‘When I started in orthodontic practice, the arrangements for providing orthodontics in the GDS were unbelievably ludicrous. A large body of orthodontic assessors at the Dental Estimates Board in Eastbourne were employed to give approval and sanction payment to every orthodontic case, based on an examination of before and after models.

‘Over the years, there was some relaxation of the rules but the fundamental situation remained unchanged.  When the opportunity arose to design a PDS Pilot for orthodontic provision, through the initiative of the Consultant in Dental Pubic Health in Bedfordshire, I could not resist.  Our PDS Pilot was rolled out nationally in 2006.

‘It has many faults, some are due to changes to the original pilot, and some are inevitable.  It is so much better than we had before. Prior to Unification, the BDA, the DH, the GDC and other bodies would pick off the separate Orthodontic Societies one by one. The founding of the BOS in 1994 brought immediate political benefits and other bodies were suddenly keen to talk to us.  It is a fact that the inclusion in our membership of 400 GDPs was very helpful in the political acceptance of the BOS. Ultimately this has led to the BOS being consulted in all orthodontic matters and the BDA, the GDC and the Department of Health regarding the BOS as the authorative voice of both generalist and specialist orthodontists.  The BOS now has a place on the GDPC (old GDSC) and also direct access to the DH.

‘One last area where I was proud to be involved was in Europe where I worked hard to establish the BOS as a worthy member of the EFOSA and FEO. The BOS is now a leading light in orthodontic politics in Europe and the World and has been awarded the World Conference in London in 2015.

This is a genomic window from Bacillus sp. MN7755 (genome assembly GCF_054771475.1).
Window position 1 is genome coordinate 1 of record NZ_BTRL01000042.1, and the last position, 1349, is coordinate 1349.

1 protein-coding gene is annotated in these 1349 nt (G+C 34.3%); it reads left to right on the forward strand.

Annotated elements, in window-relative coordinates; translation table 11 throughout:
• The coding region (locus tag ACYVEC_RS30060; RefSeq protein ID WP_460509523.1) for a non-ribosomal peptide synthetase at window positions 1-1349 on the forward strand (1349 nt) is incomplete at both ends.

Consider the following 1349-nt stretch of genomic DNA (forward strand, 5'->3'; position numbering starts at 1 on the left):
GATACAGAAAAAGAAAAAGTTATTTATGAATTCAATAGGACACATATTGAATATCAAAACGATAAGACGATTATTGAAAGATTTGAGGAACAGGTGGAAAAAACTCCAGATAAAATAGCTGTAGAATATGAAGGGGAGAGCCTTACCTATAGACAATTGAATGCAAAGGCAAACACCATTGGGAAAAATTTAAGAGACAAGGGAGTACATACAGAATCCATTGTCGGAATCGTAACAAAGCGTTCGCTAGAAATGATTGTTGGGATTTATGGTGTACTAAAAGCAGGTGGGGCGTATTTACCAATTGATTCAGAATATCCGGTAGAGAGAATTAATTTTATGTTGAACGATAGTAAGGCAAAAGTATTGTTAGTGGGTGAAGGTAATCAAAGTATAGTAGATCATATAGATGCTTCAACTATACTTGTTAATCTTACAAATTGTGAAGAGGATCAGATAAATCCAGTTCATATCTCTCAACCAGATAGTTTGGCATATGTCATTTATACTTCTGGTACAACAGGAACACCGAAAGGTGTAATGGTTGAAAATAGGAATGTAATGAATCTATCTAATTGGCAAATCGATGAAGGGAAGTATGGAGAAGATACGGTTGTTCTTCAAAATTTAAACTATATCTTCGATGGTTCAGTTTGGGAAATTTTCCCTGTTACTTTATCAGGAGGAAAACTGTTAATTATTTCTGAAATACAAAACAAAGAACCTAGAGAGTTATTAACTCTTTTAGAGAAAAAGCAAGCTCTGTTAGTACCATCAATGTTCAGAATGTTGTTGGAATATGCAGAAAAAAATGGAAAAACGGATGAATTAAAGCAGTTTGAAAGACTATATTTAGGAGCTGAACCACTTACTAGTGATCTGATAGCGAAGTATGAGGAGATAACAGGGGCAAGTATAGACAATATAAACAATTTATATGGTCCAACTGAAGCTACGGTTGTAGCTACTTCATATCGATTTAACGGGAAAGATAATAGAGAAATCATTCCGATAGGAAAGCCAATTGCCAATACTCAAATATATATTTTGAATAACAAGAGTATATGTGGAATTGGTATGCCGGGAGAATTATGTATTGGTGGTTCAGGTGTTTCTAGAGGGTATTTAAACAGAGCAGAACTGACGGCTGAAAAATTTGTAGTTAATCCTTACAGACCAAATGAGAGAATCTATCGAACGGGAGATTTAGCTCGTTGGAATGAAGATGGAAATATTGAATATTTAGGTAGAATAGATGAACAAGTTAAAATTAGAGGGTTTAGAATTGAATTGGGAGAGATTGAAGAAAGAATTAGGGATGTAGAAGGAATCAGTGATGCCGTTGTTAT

‘Has it been hard work? Yes, but it has been immense fun.  I have had great fellowship working with fellow orthodontists towards the same goals.  It has been immensely frustrating at times but wonderfully rewarding when we achieve our aims.  I have met so many people in orthodontics and other areas of dentistry, both in the UK and abroad.  It has been so much better to be involved, and at least to understand why we are making slow progress, than to stay at home, being frustrated by the system and doing nothing about it.

‘I hope my narrative will encourage other members of the BOS to come forward to work for the Society.  As a practitioner, I especially want to encourage fellow practitioners.  Hospital orthodontists have always been much better at serving their specialty. Specialist practitioners now form the largest Group in the Society and should be pulling their weight. We must continue to work to preserve what we have achieved and there is still much to do to improve the provision of orthodontics in our country both for patients and for orthodontists. Don’t wait to be asked. If you know someone talented but reticent, nominate them.

‘I thank everyone in the Society for their fellowship over these many years and I thank all those in the Society who sponsored me for the award. We can all take pride together.’